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Friday, June 9, 2017

(Backup) Camino 2017 Day 10 June 7 - Padron to Santiago de Compostela

The albergue in Padron was pretty good and most of the people we had been seeing along the way seemed to have slept well. We left at about 7:00am but stopped almost immediately for a breakfast of fresh baked apple pie and coffee. It made a good start to the day. 

It was quite cold as we set out and I didn't take my fleece off for about 2 hours when we stopped again for coffee. 
It turned out to be a bright clear beautiful day as we walked through several small villages where the typical Galician grain storage "horreos" were very frequent. In some villages there were several of them. In this picture there are three to be seen. They are always on stone piers designed to prevent rodents from accessing the grain stored for the winter. 


In this area the villages were all tidy and well kept with gardens growing vegetables and flowers by the houses. 


Sometimes we were walking under grape vines above us like a pergola. It was and shady and pleasant walking out of the hot sun. 


We encountered stretches through the woods away from the major highway which ran parallel to our path but we didn't have the noise of the traffic. 


More wayside crosses. Helen took some nice pictures of the various figures on some of these, many of which had stood up to weather for centuries. 



For most of the Camino we have seen cabbages growing with leaves only at the very top of tall stalks, some as tall 6-7 feet from the ground. Does anyone know what type of cabbage these are and have you seen them grown in the US?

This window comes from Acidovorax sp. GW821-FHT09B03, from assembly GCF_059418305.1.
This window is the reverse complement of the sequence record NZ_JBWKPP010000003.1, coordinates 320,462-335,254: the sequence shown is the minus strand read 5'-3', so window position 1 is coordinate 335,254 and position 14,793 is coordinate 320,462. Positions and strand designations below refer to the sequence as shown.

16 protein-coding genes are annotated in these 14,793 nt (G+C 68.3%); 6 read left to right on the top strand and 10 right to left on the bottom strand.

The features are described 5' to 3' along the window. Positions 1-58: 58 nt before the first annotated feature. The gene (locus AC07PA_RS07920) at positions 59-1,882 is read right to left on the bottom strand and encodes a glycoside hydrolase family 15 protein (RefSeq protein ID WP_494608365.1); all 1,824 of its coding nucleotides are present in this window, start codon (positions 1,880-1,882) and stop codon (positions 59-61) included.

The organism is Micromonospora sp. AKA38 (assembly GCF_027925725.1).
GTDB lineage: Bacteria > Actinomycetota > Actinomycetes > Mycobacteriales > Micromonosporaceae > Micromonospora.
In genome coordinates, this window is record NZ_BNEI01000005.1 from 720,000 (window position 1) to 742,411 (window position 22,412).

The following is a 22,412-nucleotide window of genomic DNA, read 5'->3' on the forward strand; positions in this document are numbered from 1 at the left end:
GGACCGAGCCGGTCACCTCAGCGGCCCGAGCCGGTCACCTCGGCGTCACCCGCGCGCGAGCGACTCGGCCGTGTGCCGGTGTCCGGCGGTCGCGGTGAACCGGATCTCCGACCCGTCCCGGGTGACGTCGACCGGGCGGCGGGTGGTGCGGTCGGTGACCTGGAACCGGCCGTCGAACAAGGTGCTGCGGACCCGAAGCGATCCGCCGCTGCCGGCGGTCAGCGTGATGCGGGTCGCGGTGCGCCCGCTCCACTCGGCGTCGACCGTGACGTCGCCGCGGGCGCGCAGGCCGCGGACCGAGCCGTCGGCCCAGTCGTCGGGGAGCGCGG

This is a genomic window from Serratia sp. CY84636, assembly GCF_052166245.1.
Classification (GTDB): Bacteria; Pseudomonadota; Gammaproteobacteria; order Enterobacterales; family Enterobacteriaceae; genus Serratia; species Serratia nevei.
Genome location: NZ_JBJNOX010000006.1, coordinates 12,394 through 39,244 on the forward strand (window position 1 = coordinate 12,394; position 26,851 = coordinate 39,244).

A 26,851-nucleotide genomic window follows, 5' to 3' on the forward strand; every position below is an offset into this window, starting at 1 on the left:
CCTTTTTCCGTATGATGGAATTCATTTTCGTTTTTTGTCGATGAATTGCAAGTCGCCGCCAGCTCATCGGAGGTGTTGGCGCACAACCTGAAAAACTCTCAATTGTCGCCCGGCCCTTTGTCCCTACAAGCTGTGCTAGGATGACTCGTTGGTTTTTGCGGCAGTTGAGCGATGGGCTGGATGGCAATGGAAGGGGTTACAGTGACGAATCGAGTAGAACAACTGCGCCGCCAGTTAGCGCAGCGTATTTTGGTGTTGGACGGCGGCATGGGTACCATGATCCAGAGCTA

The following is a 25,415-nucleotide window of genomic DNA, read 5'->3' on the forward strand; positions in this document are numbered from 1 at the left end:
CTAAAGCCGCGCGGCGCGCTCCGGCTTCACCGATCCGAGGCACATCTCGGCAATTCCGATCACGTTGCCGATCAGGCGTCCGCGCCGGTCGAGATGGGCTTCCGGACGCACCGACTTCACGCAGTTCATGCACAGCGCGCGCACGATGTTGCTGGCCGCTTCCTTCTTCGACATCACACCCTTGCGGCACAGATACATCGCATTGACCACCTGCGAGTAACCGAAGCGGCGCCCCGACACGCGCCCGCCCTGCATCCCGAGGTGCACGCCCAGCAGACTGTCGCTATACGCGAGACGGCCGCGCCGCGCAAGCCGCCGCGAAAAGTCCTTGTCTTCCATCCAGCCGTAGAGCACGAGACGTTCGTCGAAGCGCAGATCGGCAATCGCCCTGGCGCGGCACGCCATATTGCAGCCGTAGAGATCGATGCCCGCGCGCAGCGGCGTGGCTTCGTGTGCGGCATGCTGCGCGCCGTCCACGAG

Finally after a long uphill tiring slog for the final 3 - 4 km into the city in the hot sun we arrive at the cathedral at about 1:00pm. We soon find others we had met along the way and agreed to meet again in the evening for a celebratory dinner. 
We had booked an apartment very near the cathedral in Santiago for 2 nights and after getting the key and dropping our backpacks we found a table in the shade at a nearby restaurant and enjoyed lunch of
salads and Padron peppers. This time several of them were spicy. 


We decided to go to the 7:30 pm Mass in the cathedral and meet after that with many of the people we had met along the way. 

The mass after completing the Camino is always meaningful and joyful and this time was no exception. At the end the botafumeira was swung to the roof to encourage the pilgrims to take all the spiritual and meaningful lessons they had learned during their days, weeks or months walking along the ancient pilgrimage routes to their homes and to spread the Good News like the smoke floating out of the cathedral.

We met outside the cathedral afterwards and after a group photo we all went to dinner


After a great dinner in a party of 20 people whom we had met and shared our Camino experiences together we headed back to our apartment, passing some of the many churches and monasteries on the way. 



It has been a great experience for both Helen and me. So many great people we have met and shared both stories and meals with during the past 10 days of walking about 125 miles. We climbed many hills and crossed many rivers often on bridges and along paths built some 2000 years ago and still in use. We arrived at a cathedral whose construction started in 1075 and is still strong and imposing today. We had time while walking to meditate and pray. To give thanks and to seek peace and forgiveness. To feel encouraged and exhausted each day but to realize how little one really needs in life by carrying everything you have and need for this experience on your back like pilgrims have done on these same trails for over 1000.years!

Ultreia! Keep moving! 

That's all for today. Tomorrow we plan to stay and explore the city



  1. I am so in awe of you and Helen, and just a bit envious. Congratulations on completing your journey. Thank you so much for sharing it with us!

    Give our love to Christa and the rest of your family when you reunite.

  2. CONGRATULATIONS! So happy for you and Helen – for the accomplishment, for being able to share the experience!

    PS - That might be ‘tree cabbage’ – seems they are common in the Channel Islands.